Published by: Penguin Books
Price: 350 INR
“Laugh-out-loud funny…A coming-of-age American road trip that is at once a satire of and tribute to its many celebrated predecessors.” – The Horn Book
Colin Singleton finds himself to be the central character in John Green’s novel that readers worldwide deem the least favorite of the lot. He formulates his way through the story in third person.
Colin has a weird fetish: he can’t help falling in love. However, each time he does so, it has to be with a girl called ‘Katherine’. No, Catherine won’t do and neither will Kate. Just plain and simple Katherine. What’s even more incredulous is that he has been in a relationship with all these Katherines 19 times (yes, you read it right) and each and every one of them has ended up dumping his poor ass. When the 19th while – on a fugging road trip with fugging ten thousand dollars in his pocket. So, with a friend riding shotgun alongside him, he goes on a journey that first hints at self-discovery. But what Colin is attempting to do on the road is to come up with ‘The Theorem of Underlying Katherine Probability’. In layman terms, it will predict how long two people would be able to last in a relationship, given certain criteria. Imagine what people might pay to know that!
John Green has taken an unusual route and brought forward Hassan Harbish. ‘A Sunni Muslim but not a terrorist’, Hassan surprisingly is as funny as any sidekick can get. The author has written the relationship between them so beautifully that we can predict the conflicts that are going to happen between the two of them, before it actually happens. The chemistry between them is true to nature. Be as it may, Colin and Hassan stay for a few weeks in Gutshot, Tennessee. With a population of 864, two more boys are added to the town. This is where the pace of the story begins to increase.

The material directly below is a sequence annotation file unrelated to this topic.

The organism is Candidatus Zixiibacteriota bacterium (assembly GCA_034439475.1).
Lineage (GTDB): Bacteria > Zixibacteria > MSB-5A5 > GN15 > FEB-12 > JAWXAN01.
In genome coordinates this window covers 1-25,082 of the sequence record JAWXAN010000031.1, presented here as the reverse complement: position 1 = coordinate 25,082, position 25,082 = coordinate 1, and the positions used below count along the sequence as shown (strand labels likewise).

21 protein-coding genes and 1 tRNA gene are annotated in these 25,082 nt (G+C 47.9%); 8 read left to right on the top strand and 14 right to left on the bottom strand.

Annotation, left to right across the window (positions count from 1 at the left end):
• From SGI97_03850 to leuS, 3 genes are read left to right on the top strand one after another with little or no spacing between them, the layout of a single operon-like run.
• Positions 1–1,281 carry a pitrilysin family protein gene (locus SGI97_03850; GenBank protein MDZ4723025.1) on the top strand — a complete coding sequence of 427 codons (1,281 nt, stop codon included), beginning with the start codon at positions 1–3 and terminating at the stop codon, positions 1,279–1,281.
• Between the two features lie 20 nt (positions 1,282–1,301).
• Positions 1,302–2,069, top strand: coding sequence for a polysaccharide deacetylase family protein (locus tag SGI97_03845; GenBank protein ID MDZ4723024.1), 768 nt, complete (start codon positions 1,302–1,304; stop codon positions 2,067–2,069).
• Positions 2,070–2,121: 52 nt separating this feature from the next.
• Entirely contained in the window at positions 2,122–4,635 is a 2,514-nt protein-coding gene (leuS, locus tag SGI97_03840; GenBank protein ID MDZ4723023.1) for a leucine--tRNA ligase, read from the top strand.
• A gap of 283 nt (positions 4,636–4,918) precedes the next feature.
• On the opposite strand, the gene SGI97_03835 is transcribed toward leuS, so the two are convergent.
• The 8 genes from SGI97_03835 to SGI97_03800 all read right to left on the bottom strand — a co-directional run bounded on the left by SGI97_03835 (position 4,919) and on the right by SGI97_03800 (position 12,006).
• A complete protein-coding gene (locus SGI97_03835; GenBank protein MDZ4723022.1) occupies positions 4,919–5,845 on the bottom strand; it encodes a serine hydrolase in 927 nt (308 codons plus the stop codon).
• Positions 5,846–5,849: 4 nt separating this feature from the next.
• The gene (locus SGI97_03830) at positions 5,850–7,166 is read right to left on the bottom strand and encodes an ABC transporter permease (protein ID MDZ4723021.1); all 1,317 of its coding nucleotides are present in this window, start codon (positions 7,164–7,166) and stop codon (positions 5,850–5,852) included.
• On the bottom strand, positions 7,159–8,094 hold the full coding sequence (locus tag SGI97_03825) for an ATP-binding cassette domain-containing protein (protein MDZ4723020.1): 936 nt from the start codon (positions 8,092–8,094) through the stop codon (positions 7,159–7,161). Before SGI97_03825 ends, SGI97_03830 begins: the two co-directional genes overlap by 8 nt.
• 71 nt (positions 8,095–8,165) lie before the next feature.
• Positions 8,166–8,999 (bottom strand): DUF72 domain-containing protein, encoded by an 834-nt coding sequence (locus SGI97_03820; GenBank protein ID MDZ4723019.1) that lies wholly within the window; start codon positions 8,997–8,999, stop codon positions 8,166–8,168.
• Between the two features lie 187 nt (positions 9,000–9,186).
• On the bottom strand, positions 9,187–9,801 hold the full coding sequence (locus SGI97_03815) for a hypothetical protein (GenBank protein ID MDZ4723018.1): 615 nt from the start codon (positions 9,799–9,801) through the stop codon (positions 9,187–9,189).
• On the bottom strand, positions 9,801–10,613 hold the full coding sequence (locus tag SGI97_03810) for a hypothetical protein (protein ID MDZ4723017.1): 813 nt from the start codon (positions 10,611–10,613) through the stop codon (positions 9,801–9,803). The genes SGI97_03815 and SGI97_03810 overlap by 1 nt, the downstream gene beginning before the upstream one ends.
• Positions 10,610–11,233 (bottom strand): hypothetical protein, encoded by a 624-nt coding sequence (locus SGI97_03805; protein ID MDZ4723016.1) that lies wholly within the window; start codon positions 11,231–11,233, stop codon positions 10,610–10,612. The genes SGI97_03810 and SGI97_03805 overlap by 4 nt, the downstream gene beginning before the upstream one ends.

Amidst the narrative, there are occasional flashbacks to Colin’s life where the reader glances upon the various Katherines. However, his opinion of them is obviously a bit biased, so one can’t help but take his side a little.
The book cover needs a special mention for its bright red look. A hand holding a bulb (within which the name is shown), it symbolizes the aspect of an idea. Remember how cartoon show characters had a sudden burst of inspiration which is shown through a lit bulb? That’s exactly what I mean!
While ‘Will Grayson, Will Grayson’ is my least favorite among everything that Green has written, readers popularly vote this to be their least favorite. Whatever the case may be, there is some amount of satisfaction that one gets in the end as we see whether things work out for Colin or not and his incredibly complex theorem.
Overall Rating: 6.5 / 10
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